The Forest in Fall
Mole Salamander
This marbled salamander (Ambystome opacum), part of the mole salamander genus (genus Ambystoma) is not often found in Black Rock Forest and is one of three rare species found here this summer and fall.
October is when marbled salamanders breed, unlike other mole salamanders. After they mate, the females lay their eggs in a clutch inside a small depression in the mud, usually around a vernal (or seasonal) pond. The female remains with the eggs to keep them moist until fall rains take over and they hatch. Because they lay their eggs early, they are among the first to hatch, develop and get bigger faster which gives them an edge over other salamanders and tadpoles in the spring.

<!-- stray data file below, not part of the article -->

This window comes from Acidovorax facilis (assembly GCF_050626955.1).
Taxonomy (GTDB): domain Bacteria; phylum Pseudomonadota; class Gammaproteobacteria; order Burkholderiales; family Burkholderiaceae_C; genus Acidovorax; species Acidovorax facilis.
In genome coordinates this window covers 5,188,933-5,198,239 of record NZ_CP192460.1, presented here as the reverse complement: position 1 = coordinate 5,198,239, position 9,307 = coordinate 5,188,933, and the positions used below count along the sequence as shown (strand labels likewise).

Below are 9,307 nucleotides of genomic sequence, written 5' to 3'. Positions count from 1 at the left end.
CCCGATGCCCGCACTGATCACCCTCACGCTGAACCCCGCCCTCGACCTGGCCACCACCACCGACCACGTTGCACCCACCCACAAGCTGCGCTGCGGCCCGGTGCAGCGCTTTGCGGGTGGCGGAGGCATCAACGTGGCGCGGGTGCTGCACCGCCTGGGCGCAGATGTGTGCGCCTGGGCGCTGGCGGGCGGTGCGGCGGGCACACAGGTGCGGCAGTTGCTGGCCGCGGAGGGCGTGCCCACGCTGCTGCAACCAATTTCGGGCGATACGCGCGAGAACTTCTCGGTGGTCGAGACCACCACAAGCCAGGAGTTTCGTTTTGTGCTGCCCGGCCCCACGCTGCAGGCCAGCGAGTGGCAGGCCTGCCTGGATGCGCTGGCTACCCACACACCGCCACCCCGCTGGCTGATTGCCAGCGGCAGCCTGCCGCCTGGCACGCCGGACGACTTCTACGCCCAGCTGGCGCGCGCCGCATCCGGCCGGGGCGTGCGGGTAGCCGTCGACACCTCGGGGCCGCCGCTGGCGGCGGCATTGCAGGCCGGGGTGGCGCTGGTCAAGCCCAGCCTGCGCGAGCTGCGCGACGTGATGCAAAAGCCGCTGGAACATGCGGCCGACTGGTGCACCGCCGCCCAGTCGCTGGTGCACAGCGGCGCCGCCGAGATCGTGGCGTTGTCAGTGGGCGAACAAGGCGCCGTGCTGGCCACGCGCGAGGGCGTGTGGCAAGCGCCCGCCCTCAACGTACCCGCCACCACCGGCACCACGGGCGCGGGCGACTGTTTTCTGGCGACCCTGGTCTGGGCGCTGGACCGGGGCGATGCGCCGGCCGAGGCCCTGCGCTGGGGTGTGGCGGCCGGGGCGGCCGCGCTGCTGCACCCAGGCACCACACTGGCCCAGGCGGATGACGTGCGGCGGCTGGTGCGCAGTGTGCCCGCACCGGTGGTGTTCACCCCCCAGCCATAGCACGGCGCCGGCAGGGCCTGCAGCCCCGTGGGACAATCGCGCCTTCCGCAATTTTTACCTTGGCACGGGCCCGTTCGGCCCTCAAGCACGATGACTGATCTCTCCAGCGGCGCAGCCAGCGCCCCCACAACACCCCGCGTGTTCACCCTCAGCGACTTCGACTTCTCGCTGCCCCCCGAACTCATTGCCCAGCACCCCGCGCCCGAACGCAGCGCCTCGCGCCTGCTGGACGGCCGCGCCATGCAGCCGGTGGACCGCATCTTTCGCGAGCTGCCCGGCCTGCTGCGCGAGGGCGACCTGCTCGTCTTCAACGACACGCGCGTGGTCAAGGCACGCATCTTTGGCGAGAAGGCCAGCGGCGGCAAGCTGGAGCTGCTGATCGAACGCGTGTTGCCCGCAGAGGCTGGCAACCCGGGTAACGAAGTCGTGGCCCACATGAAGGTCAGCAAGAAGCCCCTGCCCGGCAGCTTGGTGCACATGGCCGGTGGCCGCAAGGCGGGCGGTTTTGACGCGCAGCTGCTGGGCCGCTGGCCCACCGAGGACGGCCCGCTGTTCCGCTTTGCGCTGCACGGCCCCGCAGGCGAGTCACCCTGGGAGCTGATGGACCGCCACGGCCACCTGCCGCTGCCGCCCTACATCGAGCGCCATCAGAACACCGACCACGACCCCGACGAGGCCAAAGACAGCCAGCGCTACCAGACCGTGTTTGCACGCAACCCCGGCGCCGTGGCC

Finding three rare species, including wood turtles (Glyptemis insculpta) and spotted turtles (Clemmys guttata), in Black Rock Forest in as many months highlights the conservation efforts we have made as we work to ensure the long-term sustainability of our region’s wildlife by conserving and enhancing ecological connectivity as well as using ecological management to promote healthier forests with high levels of biodiversity.
As you walk through the woods this October, if you pass one of our vernal ponds – look for these wonderful salamanders emerging and remember that these bodies of water are fragile ecosystems.